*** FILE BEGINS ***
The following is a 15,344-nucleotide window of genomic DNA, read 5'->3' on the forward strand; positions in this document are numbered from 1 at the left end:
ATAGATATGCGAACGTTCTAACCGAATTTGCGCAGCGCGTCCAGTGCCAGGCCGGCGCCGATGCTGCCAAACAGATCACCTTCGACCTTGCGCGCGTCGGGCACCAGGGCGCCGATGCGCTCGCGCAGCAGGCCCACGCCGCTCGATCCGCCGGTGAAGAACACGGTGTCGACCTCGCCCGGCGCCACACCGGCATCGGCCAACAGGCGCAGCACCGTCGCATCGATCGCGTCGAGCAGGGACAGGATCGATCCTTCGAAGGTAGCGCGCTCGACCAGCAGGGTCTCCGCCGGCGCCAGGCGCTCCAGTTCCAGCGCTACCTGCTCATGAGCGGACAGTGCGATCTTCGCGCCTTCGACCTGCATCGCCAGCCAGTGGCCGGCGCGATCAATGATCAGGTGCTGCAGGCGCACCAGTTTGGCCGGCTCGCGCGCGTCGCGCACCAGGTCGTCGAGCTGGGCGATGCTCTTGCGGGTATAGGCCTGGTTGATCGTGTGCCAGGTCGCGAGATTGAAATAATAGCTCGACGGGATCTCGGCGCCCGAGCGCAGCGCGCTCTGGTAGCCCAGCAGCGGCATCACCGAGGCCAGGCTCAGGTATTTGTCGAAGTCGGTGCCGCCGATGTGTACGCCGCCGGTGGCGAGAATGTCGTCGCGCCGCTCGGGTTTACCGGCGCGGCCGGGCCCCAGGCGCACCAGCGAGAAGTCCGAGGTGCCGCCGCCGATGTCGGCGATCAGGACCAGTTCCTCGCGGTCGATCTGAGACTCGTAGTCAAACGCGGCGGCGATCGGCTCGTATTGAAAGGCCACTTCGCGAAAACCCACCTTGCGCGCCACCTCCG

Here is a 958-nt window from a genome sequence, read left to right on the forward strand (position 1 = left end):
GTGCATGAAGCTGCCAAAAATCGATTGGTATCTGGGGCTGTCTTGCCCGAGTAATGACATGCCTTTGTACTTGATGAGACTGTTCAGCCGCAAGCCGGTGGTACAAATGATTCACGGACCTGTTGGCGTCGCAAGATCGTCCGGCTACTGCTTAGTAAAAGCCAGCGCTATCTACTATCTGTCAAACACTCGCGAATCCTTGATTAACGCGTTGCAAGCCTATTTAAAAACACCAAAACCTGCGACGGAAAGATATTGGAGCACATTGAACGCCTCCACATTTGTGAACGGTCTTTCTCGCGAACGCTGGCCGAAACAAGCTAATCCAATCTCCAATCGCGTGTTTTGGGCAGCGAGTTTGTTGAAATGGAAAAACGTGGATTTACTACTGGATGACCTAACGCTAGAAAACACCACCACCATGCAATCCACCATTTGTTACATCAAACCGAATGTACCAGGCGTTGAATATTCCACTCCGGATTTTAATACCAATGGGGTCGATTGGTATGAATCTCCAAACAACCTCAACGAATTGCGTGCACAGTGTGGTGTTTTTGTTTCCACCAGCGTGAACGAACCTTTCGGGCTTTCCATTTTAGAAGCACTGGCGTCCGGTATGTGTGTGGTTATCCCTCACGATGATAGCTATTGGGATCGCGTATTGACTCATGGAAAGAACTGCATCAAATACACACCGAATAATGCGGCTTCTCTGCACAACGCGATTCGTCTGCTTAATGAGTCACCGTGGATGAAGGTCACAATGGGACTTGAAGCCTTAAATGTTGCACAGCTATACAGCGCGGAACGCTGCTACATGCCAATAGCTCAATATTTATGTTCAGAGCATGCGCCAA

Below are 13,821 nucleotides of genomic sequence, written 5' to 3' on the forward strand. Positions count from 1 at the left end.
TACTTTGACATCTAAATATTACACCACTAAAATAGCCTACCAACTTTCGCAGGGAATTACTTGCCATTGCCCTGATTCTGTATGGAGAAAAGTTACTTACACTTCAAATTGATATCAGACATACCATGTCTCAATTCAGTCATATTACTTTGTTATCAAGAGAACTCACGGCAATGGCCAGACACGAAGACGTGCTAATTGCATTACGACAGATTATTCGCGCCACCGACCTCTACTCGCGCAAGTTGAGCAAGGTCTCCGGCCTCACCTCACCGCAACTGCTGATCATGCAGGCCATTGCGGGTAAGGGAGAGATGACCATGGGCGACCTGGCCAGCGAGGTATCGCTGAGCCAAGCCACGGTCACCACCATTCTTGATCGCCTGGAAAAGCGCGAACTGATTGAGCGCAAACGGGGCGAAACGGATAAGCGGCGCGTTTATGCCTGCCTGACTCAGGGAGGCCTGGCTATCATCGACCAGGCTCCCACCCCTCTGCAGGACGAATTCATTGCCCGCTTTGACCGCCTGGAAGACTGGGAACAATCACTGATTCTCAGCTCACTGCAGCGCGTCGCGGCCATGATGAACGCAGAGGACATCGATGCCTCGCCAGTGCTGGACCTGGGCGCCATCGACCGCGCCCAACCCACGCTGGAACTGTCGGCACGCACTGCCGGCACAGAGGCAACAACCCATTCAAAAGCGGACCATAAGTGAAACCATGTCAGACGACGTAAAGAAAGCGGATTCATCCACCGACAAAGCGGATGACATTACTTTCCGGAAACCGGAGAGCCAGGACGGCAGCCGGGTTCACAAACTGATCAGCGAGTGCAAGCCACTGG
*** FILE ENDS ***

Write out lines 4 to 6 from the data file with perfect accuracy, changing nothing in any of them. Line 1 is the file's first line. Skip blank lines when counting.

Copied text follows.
GTGCATGAAGCTGCCAAAAATCGATTGGTATCTGGGGCTGTCTTGCCCGAGTAATGACATGCCTTTGTACTTGATGAGACTGTTCAGCCGCAAGCCGGTGGTACAAATGATTCACGGACCTGTTGGCGTCGCAAGATCGTCCGGCTACTGCTTAGTAAAAGCCAGCGCTATCTACTATCTGTCAAACACTCGCGAATCCTTGATTAACGCGTTGCAAGCCTATTTAAAAACACCAAAACCTGCGACGGAAAGATATTGGAGCACATTGAACGCCTCCACATTTGTGAACGGTCTTTCTCGCGAACGCTGGCCGAAACAAGCTAATCCAATCTCCAATCGCGTGTTTTGGGCAGCGAGTTTGTTGAAATGGAAAAACGTGGATTTACTACTGGATGACCTAACGCTAGAAAACACCACCACCATGCAATCCACCATTTGTTACATCAAACCGAATGTACCAGGCGTTGAATATTCCACTCCGGATTTTAATACCAATGGGGTCGATTGGTATGAATCTCCAAACAACCTCAACGAATTGCGTGCACAGTGTGGTGTTTTTGTTTCCACCAGCGTGAACGAACCTTTCGGGCTTTCCATTTTAGAAGCACTGGCGTCCGGTATGTGTGTGGTTATCCCTCACGATGATAGCTATTGGGATCGCGTATTGACTCATGGAAAGAACTGCATCAAATACACACCGAATAATGCGGCTTCTCTGCACAACGCGATTCGTCTGCTTAATGAGTCACCGTGGATGAAGGTCACAATGGGACTTGAAGCCTTAAATGTTGCACAGCTATACAGCGCGGAACGCTGCTACATGCCAATAGCTCAATATTTATGTTCAGAGCATGCGCCAA

Below are 13,821 nucleotides of genomic sequence, written 5' to 3' on the forward strand. Positions count from 1 at the left end.
TACTTTGACATCTAAATATTACACCACTAAAATAGCCTACCAACTTTCGCAGGGAATTACTTGCCATTGCCCTGATTCTGTATGGAGAAAAGTTACTTACACTTCAAATTGATATCAGACATACCATGTCTCAATTCAGTCATATTACTTTGTTATCAAGAGAACTCACGGCAATGGCCAGACACGAAGACGTGCTAATTGCATTACGACAGATTATTCGCGCCACCGACCTCTACTCGCGCAAGTTGAGCAAGGTCTCCGGCCTCACCTCACCGCAACTGCTGATCATGCAGGCCATTGCGGGTAAGGGAGAGATGACCATGGGCGACCTGGCCAGCGAGGTATCGCTGAGCCAAGCCACGGTCACCACCATTCTTGATCGCCTGGAAAAGCGCGAACTGATTGAGCGCAAACGGGGCGAAACGGATAAGCGGCGCGTTTATGCCTGCCTGACTCAGGGAGGCCTGGCTATCATCGACCAGGCTCCCACCCCTCTGCAGGACGAATTCATTGCCCGCTTTGACCGCCTGGAAGACTGGGAACAATCACTGATTCTCAGCTCACTGCAGCGCGTCGCGGCCATGATGAACGCAGAGGACATCGATGCCTCGCCAGTGCTGGACCTGGGCGCCATCGACCGCGCCCAACCCACGCTGGAACTGTCGGCACGCACTGCCGGCACAGAGGCAACAACCCATTCAAAAGCGGACCATAAGTGAAACCATGTCAGACGACGTAAAGAAAGCGGATTCATCCACCGACAAAGCGGATGACATTACTTTCCGGAAACCGGAGAGCCAGGACGGCAGCCGGGTTCACAAACTGATCAGCGAGTGCAAGCCACTGG